Robert HARNEIS -TDO- (FRANCE)- The Russian pipelaying vessel Akademic Cherskiy, brought from the Far East to finish Nord Stream 2 (NS2), has finally put to sea after a long period in the German port of Mukram. This follows immediately on the final consent given by the Danish government for the operation of the pipeline.

Ever since the Navalny affair irrupted onto the diplomatic scene the German government has been wavering between punishing Russia for allegedly poisoning the opposition figure and completing the pipeline it needs to fulfill its energy needs.

The bizarre Navalny poisoning took place at the worst possible moment for the completion of the pipeline giving the United States and its allies in Europe an opportunity to harass the German government into reneging on the project.

Now the pipelayer has put to sea after completing its refit making it suitable to handle the large pipe sizes used for NS2. At the same time the German Minister of the Economy has spoken out in defense of the project, rejecting US interference in German and European internal affairs.

The Minister told journalists that the NS2 project was designed to be of use for decades and said it was not serious to put it in question all the time for short term considerations. He said “The NS2 project unites companies from different European countries. The gas it brings will not just be for Germany but also for several EU member states.” He added that constant dithering over major long term projects risked discouraging private investors.

Another indication that Germany intends to go ahead with the project came via an interview with Armin Laschet a leading candidate to succeed Angela Merkel as German Chancellor. Talking to Politico he said “we can’t just do business with states that mirror our social model” adding, in a clear reference to the Gulf oil states, that Europe had for a long time relied on energy from states that do not follow the norms of liberal democracy. Significantly Laschet is the Prime Minster of the Nord Rhine Westphalia region, the industrial heart of Germany representing 20% of the German economy and heavily dependent on imported gas and trade with the Peoples Republic of China.

At a time when the Coronavirus pandemic has had a major impact on his region and the rest of Europe, he warned against losing sight of economic reality.

It is significant that certain major actors in the NS2 project have their headquarters in his region. Equally the port of Mukram is in the parliamentary constituency of Chancellor Merkel.

Meanwhile, U.S. Secretary of State Mike Pompeo said in an interview with a German daily last week that the U.S. was building a coalition aimed at preventing the completion of the Nord Stream 2 pipeline that will substantially increase the flow of Russian gas into Europe.

"From the US point of view, Nord Stream 2 endangers Europe because it makes it dependent on Russian gas and endangers Ukraine - which in my opinion worries many Germans," Pompeo told German daily newspaper Bild.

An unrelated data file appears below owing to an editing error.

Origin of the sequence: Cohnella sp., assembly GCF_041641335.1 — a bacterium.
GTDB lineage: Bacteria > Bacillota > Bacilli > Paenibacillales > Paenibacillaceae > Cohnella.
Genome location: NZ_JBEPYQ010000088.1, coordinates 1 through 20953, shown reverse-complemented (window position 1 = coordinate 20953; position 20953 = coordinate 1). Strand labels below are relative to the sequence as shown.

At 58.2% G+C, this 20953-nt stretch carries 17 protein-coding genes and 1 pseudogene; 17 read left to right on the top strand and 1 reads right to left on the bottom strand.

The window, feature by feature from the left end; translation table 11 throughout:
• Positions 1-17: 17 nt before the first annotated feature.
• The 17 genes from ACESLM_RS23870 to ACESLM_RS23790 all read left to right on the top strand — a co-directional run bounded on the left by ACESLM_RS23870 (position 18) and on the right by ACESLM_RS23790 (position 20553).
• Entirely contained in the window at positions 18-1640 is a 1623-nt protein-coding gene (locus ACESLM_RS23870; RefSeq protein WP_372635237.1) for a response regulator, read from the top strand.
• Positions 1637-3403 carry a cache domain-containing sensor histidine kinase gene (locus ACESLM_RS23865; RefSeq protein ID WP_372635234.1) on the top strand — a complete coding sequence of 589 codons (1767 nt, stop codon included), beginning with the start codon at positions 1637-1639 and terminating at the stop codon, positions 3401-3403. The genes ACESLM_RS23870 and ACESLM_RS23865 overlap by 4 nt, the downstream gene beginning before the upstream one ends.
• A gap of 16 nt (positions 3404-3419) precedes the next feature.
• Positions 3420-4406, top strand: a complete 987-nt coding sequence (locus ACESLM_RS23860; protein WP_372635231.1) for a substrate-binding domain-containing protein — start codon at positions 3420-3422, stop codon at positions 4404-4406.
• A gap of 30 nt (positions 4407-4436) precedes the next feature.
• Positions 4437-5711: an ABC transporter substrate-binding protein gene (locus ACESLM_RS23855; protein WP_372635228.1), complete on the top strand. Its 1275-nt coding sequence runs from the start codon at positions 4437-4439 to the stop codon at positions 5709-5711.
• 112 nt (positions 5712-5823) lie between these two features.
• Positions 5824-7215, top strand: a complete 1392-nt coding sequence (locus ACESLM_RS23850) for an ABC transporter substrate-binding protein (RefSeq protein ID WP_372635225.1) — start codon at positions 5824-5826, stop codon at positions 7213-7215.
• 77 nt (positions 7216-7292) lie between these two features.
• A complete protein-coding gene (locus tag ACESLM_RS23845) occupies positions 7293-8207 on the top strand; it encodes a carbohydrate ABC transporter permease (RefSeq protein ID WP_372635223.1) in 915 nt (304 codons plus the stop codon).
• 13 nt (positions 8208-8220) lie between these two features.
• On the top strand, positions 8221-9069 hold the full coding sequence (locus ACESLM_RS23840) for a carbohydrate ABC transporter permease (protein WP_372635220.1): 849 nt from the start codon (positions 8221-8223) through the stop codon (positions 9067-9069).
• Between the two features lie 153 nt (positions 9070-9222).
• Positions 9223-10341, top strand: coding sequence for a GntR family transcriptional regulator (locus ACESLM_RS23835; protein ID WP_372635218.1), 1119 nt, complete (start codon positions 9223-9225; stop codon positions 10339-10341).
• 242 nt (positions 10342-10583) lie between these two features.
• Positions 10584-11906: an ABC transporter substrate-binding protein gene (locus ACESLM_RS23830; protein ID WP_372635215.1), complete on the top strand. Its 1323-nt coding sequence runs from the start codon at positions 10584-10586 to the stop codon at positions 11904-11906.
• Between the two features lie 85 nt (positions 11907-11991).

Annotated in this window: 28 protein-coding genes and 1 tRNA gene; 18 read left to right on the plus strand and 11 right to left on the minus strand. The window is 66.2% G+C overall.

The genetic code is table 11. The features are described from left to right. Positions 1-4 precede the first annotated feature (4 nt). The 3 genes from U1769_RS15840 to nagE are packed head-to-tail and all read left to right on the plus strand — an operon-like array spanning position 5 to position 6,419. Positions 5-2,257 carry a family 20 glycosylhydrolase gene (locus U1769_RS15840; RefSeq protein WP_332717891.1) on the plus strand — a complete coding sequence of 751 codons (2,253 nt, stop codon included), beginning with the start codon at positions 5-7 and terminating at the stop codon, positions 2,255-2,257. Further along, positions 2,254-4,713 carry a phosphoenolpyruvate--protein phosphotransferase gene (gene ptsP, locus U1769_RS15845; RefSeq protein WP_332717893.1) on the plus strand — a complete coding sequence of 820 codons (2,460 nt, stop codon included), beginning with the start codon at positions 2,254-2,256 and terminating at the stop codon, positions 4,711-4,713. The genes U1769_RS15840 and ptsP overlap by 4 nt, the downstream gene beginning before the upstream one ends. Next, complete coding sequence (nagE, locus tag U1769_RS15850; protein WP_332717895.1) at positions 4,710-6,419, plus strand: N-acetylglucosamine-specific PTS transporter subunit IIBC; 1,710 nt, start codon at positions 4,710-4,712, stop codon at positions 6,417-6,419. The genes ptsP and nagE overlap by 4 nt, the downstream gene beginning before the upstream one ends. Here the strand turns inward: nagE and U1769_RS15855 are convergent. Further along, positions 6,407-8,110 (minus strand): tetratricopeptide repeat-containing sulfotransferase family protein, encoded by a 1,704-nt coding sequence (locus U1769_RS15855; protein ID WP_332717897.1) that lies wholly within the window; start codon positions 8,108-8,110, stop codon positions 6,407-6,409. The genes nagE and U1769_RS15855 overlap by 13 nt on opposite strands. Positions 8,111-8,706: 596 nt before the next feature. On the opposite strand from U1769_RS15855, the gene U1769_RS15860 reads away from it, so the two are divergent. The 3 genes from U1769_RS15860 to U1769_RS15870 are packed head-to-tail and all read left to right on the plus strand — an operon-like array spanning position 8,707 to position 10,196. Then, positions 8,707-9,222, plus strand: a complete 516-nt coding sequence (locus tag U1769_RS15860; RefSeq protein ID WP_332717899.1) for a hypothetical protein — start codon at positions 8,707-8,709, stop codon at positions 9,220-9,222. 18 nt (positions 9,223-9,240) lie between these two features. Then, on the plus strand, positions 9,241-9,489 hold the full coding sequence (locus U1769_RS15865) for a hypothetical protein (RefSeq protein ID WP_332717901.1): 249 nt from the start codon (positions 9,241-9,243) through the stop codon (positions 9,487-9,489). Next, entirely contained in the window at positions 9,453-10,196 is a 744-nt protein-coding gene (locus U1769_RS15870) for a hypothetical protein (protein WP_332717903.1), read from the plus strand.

The United States, including President Donald Trump, has been threatening further sanctions on the project and even on Germany over its support for the project.

The United States, several European countries including the Baltic states and Poland, as well as the European Union, have expressed concern about Russia using gas sales and its gas monopoly Gazprom as a political tool.

The United States views Nord Stream 2 as further undermining Europe's energy security by giving Gazprom another pipeline to ship its natural gas to European markets.

In July, the United States warned companies helping Russia to complete Nord Stream 2 that they should 'get out now' or face consequences, as the Trump administration steps up efforts to stop the construction of the Russian pipeline.

The US opposition is traditional and dates back to the first gas pipelines from the Soviet Union in the 1980s. However it is clear that its opposition also has a lot to do with selling its own Liquid gas to the EU as well as its long term geopolitical aim of keeping the EU and Russia from forming a block.

The gas pipeline is being built from Russia to Germany along the bottom of the Baltic Sea. Due to the US sanctions introduced in December, the construction of NS2 was temporarily suspended, as the Swiss company All Seas was forced to withdraw its pipe-laying vessels from the Baltic.

At the same time, the gas pipeline is almost completed, it remains to lay 160 km of pipes.

It is often overlooked that before giving the go ahead for Nord Stream 1 Russian President Putin got a commitment from the then candidate Angela Merkel that, if elected, she would go through with the project. It is most unlikely that he did not do the same for NS2. Thus what is at stake is not only the pipeline but Germany’s credibility on the international scene as an independent country rather than an obedient US satellite. For this reason, if no other, the sailing of the Russian pipelayer indicates that the project is about to be completed.

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